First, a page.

Belonging

As I thumb through my 2017/2018 journals (yup, plural) a theme presented its self. I was searching for something to belong to. I was looking for anything that would take away the loneliness. You know “fill my cup”. The journal entries read as stories of my failed attempts to find a person, place, or thing that invoked feelings of worthiness. Screaming at me from these pages is my life long struggle. A struggle I want to move past. I finally see that I crave a belonging filled with purpose, a belonging to my self worth, a belonging to my choices. Rereading my words brought fear and shame, it made my heart heavy like the lead vest at the dentist office. So many rushed, confused choices made out of what was reading as desperation. (Ugg, truth can be so ugly). Not what I ever intended for myself.

I set aside my “ah ha” moment because I need to digest my findings. I need to shift my way of thinking. I have some really big work todo on myself.

In a Starbucks on on a Weekday morning I ran into a friend… Their recent life situation was painfully familiar to me. I got misty just thinking of the emotional torture that we were discussing. “How are you doing” promoted a candid snap shot of the loneliness my sweet friend was feeling. A loneliness that has burned my cookies for years. A loneliness I wouldn’t wish on any good intentioned person, ever. There we were bonding and belonging over a shared loneliness. My ah ha moment just kicked me in my soul.

OK universe, thank you for the push. Now it’s time to get to work:)

My Holiday in France Lifted a Fog

Grappling with the practice of calm and present has me realizing I’ve lost that piece of me that use too shine, that bit of je ne sais quoi that made me bright and vibrant.
Heading to France, I was worried I didn’t have it in me too relax and just vacation, too just be me. That I’d be unable to take a break from worrying about the things I can’t control. This anxious worrying often causes me too miss out on just being.What I’ve taken away from my trip is this, Don’t get hung up on where you think you should be, start living where you are.

Many kinds of conversations took place in France, shedding much needed light on my perceived state of limbo. Quietly reminding me through his conscious, kind choices, my friend unknowingly flipped a switch for me. Ah, yes, there is a space I can be apart of that has no expectations of me. That in that space I matter. The Door opening, (I can not work a door in France to save my life! This includes bathroom doors, lmao) bag carrying, inquiries of my preference… all things I forgot that are an important part of life. These selfless acts of small kindness flowed without shame or ridicule. With out a whisper of wanting anything in return from me.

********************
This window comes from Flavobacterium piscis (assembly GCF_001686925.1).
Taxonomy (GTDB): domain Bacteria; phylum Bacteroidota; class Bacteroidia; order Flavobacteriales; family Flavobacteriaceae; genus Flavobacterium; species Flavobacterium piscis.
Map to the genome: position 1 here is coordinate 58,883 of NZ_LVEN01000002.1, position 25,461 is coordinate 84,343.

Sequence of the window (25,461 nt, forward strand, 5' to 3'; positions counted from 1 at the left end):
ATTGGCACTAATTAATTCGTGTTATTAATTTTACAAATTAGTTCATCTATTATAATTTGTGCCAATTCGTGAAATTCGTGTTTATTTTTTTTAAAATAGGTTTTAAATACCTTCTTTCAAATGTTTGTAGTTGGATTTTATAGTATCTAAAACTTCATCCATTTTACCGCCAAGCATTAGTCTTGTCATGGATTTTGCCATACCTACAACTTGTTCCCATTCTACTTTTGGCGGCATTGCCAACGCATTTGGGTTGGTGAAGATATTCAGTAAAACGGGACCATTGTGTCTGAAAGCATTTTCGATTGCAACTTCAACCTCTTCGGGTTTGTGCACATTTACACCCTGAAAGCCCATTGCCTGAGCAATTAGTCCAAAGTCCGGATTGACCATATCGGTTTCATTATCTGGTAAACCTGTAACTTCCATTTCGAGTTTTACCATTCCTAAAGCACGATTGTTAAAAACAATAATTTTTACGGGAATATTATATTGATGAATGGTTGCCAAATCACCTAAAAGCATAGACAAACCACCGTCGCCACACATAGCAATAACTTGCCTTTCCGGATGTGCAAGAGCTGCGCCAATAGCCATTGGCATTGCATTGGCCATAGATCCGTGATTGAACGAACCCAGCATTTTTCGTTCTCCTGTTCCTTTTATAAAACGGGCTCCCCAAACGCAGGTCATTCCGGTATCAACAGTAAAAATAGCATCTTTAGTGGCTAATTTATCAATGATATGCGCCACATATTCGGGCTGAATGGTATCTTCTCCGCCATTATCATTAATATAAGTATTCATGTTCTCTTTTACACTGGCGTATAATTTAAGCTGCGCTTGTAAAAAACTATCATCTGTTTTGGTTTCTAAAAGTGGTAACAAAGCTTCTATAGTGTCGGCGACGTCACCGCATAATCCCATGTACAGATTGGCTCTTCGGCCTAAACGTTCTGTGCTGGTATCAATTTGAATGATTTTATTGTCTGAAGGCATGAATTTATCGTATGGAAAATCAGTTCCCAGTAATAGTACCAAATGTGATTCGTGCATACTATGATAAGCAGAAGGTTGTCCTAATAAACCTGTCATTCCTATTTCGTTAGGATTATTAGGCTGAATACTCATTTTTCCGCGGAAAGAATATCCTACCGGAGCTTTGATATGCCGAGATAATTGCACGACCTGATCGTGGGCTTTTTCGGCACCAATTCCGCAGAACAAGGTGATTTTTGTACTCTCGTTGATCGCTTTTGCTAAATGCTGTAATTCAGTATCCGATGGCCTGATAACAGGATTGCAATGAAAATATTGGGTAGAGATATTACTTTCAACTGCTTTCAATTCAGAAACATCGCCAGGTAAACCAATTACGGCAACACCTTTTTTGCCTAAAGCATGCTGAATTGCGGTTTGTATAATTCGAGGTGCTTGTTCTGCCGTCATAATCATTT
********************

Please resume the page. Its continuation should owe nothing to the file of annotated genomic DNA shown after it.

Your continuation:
As I taxi out on the run way saying goodbye to a lovely visit, I’m writing this with truly a new lease on life. Leaving limbo behind.

Am I a Passenger or am I a captain of the life I live?
Captain.

Fear Can Wreck Ya 

I believe it’s imbedded in our culture to do better, to be better, to be the best. 
I’m scared that I won’t make the cut. I could list for you my collection of failures and then tell you some mumbo jumbo about them being life lessons, but that’s not where I’m going with this.

Lessons from some of my failures birthed fear, and when faced with daily tasks like parenting, running a business, or even being a productive family member, I find that fear has me questioning myself about my choices. 

When faced with a new challenge I tend to air on the side of caution, bet ya didn’t know that about me. When fear sets in and the recording goes off in my head “do you really have what it takes to execute this?” It’s this recording that sends me into a tail spin. 

Dear fear please get out of my head. You are making life difficult. 

To rid my mind of it’s endless banter and quite the fear takes work. Being in the moment, mindful of how I’m feeling and how I’m addressing my emotions can be exhausting. Catching myself before the banter turns to worry, then to fear has been a priceless life skill. I hope to carry the skill with me always. 

Quiet my mind so I can be present and at peace. I may never fully master this skill,  but my awareness of it has given me back hours during my day. 

Happily Ever Afters Are Messy